The Witch in History: Early Modern and Twentieth-century Representations

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Psychology Press, 1996 - History - 296 pages
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"From Macbeth to The Wizard of Oz, from the hysteria of witch trials to emblems of 20th-century female empowerment, no matter how she is portrayed, the witch is an enduring source of fear and fascination. In this study, Diane Purkiss investigates the diverse interpretations and meanings attributed to the figure of the witch, encompassing a wide range of cultural norms which include Canonical literature, such as Shelley and Yeats, visual arts, fairy tales, folklore and real-life witch stories. Also considered are pornography and sado-masochism, film, from the classic Swedish Haxan to The Witches of Eastwick, and the stage, including Shakespeare and Jonson."--GoogleBooks.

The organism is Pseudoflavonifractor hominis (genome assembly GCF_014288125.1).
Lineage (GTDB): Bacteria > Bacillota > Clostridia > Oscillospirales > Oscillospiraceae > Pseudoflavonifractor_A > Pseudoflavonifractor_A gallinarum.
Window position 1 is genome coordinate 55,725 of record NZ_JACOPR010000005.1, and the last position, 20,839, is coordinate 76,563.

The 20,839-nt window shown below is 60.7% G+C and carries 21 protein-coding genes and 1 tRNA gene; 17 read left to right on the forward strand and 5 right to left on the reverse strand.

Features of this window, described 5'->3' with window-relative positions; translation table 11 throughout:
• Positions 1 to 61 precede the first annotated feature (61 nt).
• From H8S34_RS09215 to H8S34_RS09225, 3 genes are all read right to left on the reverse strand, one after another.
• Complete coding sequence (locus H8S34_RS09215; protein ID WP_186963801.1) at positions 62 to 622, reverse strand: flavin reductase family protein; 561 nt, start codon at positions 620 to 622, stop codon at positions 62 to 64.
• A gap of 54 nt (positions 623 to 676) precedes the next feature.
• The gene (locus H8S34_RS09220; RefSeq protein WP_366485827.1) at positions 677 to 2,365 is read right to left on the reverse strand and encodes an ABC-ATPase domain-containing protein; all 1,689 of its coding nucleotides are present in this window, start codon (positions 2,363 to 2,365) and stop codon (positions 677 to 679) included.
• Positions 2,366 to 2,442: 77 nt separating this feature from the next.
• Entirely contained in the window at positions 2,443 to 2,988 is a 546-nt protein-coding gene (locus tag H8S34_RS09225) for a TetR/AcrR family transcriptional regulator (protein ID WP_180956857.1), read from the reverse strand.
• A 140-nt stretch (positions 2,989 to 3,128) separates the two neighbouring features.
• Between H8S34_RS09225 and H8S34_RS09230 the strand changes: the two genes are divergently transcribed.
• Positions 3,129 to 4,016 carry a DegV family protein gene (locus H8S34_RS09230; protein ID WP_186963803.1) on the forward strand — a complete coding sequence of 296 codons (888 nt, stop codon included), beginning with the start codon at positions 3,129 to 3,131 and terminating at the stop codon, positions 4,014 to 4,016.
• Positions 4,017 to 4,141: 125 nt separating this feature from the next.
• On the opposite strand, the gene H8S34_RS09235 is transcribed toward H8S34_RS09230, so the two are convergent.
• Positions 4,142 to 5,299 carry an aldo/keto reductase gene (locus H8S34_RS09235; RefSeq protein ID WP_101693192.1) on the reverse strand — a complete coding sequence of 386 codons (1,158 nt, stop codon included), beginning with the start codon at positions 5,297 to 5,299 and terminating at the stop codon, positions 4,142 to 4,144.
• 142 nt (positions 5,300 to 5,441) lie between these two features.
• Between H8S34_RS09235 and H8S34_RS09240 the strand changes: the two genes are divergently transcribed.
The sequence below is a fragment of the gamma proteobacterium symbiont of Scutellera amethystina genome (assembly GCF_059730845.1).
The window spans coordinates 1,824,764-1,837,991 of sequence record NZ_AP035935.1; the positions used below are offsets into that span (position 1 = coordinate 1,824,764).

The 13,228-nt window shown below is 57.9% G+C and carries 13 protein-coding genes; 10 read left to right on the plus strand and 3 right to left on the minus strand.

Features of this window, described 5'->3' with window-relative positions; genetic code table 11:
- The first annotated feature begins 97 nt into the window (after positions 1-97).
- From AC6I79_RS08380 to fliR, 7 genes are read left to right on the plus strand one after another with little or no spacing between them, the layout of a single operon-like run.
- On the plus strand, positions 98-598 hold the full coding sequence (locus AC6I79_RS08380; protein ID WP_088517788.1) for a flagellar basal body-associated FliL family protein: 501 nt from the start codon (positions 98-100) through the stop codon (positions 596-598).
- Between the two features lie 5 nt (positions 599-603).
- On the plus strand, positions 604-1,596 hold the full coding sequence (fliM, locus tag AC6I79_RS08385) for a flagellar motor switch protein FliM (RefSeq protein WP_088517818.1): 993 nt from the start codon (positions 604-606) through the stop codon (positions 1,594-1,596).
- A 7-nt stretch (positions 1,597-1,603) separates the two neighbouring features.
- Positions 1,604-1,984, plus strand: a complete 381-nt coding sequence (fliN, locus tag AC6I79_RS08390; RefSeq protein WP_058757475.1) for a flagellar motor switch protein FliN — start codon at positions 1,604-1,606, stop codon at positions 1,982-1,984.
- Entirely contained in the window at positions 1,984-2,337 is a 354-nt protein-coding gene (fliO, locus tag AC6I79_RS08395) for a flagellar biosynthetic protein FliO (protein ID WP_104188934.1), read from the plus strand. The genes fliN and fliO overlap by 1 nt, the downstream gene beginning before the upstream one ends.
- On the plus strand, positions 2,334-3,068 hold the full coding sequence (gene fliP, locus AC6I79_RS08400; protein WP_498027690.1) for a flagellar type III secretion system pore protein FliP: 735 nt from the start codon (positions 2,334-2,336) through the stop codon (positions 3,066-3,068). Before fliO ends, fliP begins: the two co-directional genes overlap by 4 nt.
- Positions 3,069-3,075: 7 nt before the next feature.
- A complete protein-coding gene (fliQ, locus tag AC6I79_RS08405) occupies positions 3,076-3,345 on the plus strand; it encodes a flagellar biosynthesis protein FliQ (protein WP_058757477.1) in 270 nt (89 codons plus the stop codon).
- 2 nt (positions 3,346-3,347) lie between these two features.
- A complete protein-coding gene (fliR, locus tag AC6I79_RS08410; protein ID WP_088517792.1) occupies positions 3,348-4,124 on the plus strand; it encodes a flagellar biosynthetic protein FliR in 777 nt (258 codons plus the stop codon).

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Contents

the myth of the Burning Times
7
modern witches
30
a tale of prejudice and fear
59
The house the body the child
91
the body of the witch
119
choosing to be a witch
145
the witch the queen class
179
The Witch of Edmonton and The Witches
231
Sycorax and Others
250
bread into gingerbread and the price of transformation
276
Index
286
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About the author (1996)

Author of "The Witch in History", Diane Purkiss was formerly Professor of English at Exeter University and is now Fellow and Tutor at Keble College, Oxford.

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